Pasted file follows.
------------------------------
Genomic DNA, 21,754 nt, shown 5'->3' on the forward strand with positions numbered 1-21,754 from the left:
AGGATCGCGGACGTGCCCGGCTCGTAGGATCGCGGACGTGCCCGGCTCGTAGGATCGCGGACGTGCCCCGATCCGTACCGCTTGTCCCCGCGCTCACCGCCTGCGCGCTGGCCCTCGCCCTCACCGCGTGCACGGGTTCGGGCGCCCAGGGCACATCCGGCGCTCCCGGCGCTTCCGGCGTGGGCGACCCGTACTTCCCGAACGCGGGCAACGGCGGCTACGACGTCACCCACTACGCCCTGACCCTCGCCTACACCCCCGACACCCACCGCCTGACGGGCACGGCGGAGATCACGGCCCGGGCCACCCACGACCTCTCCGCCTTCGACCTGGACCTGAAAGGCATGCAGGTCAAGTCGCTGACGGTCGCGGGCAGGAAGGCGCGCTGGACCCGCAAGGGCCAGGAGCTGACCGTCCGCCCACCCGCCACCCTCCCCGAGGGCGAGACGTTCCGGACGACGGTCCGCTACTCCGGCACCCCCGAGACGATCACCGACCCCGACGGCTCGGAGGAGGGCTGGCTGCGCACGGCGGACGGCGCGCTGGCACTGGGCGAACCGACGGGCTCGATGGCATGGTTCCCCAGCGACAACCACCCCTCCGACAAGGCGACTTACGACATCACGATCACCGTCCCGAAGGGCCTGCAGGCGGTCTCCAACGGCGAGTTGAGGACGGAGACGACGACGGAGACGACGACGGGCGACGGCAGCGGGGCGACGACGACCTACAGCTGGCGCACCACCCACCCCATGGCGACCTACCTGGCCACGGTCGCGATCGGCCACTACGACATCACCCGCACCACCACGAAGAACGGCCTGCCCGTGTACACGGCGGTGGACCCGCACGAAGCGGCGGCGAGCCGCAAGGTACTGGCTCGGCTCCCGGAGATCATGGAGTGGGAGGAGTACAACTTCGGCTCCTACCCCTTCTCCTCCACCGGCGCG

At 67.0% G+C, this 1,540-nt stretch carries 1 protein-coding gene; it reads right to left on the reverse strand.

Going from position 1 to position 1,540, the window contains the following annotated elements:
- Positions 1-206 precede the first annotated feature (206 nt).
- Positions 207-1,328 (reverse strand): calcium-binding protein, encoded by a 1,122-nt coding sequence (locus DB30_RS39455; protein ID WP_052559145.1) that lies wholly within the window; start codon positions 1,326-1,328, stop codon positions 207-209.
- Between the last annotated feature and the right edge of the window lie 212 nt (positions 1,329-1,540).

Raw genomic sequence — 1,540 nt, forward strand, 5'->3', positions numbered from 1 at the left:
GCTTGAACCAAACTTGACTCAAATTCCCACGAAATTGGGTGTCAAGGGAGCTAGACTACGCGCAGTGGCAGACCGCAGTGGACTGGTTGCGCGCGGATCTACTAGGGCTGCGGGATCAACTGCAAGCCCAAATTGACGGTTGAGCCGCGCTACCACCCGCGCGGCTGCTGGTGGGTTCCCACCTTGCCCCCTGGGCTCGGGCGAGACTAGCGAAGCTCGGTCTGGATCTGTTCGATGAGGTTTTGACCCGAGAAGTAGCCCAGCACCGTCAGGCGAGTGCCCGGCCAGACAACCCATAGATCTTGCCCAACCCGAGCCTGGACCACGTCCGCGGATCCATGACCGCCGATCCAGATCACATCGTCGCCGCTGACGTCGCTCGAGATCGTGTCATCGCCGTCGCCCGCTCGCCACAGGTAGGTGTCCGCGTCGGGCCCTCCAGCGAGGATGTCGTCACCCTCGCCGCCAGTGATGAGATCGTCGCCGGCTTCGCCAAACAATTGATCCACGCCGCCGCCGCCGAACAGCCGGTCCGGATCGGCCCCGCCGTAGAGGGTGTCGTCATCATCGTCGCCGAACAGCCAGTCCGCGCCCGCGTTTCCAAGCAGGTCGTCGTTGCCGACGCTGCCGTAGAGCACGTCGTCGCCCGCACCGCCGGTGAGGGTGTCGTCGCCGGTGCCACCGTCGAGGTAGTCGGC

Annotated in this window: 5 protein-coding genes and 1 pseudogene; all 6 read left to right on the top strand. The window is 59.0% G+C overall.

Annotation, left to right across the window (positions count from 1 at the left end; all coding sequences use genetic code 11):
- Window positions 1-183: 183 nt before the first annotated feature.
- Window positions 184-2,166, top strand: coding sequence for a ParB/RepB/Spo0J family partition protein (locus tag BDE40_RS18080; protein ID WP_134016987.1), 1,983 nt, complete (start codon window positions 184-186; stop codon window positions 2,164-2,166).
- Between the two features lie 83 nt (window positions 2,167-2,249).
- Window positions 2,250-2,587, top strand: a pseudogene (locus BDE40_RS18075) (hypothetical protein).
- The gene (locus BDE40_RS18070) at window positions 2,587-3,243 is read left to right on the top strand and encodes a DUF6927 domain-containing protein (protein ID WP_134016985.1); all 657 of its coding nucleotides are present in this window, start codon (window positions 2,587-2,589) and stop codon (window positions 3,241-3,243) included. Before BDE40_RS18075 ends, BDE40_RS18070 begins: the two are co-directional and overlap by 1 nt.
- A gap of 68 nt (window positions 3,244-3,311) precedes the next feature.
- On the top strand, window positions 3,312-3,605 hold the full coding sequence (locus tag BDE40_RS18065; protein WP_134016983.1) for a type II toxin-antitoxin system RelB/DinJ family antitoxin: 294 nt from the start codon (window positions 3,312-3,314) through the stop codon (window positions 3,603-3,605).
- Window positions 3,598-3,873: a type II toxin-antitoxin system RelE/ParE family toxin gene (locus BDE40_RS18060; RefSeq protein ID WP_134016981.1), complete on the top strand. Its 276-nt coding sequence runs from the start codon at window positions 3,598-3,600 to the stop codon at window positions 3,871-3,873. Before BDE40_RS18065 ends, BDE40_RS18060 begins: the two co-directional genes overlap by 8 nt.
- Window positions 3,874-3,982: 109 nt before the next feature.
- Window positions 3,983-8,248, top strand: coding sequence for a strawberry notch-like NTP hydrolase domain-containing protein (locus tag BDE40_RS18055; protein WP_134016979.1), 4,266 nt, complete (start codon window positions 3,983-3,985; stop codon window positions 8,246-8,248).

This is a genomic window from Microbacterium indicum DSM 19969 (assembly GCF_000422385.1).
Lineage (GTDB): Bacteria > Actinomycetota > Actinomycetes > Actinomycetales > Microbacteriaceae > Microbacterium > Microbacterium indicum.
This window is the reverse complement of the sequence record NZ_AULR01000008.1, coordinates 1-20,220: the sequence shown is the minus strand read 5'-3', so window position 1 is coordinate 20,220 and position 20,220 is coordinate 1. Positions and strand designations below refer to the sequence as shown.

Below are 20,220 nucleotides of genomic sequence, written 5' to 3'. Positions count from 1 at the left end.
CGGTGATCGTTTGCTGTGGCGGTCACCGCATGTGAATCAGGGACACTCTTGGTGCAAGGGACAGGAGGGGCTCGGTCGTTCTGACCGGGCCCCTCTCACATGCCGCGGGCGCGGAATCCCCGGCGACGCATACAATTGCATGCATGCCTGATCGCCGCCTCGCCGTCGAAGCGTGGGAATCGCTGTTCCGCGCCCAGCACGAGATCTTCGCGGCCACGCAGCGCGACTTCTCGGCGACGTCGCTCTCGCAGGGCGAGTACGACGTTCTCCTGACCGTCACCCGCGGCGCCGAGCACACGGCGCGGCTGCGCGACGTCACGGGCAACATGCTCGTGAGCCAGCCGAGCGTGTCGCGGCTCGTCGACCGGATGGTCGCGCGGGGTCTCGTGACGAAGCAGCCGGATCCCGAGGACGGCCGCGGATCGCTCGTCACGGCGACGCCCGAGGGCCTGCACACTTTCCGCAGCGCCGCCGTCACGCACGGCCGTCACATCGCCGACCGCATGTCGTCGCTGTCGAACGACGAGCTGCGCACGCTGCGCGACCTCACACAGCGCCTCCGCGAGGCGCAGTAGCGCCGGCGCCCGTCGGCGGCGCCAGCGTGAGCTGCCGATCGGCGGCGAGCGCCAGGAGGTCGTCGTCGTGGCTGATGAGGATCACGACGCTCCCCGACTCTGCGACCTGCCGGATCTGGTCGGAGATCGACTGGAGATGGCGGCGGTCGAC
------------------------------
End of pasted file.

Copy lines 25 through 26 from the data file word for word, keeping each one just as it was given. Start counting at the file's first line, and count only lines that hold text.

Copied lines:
Below are 20,220 nucleotides of genomic sequence, written 5' to 3'. Positions count from 1 at the left end.
CGGTGATCGTTTGCTGTGGCGGTCACCGCATGTGAATCAGGGACACTCTTGGTGCAAGGGACAGGAGGGGCTCGGTCGTTCTGACCGGGCCCCTCTCACATGCCGCGGGCGCGGAATCCCCGGCGACGCATACAATTGCATGCATGCCTGATCGCCGCCTCGCCGTCGAAGCGTGGGAATCGCTGTTCCGCGCCCAGCACGAGATCTTCGCGGCCACGCAGCGCGACTTCTCGGCGACGTCGCTCTCGCAGGGCGAGTACGACGTTCTCCTGACCGTCACCCGCGGCGCCGAGCACACGGCGCGGCTGCGCGACGTCACGGGCAACATGCTCGTGAGCCAGCCGAGCGTGTCGCGGCTCGTCGACCGGATGGTCGCGCGGGGTCTCGTGACGAAGCAGCCGGATCCCGAGGACGGCCGCGGATCGCTCGTCACGGCGACGCCCGAGGGCCTGCACACTTTCCGCAGCGCCGCCGTCACGCACGGCCGTCACATCGCCGACCGCATGTCGTCGCTGTCGAACGACGAGCTGCGCACGCTGCGCGACCTCACACAGCGCCTCCGCGAGGCGCAGTAGCGCCGGCGCCCGTCGGCGGCGCCAGCGTGAGCTGCCGATCGGCGGCGAGCGCCAGGAGGTCGTCGTCGTGGCTGATGAGGATCACGACGCTCCCCGACTCTGCGACCTGCCGGATCTGGTCGGAGATCGACTGGAGATGGCGGCGGTCGAC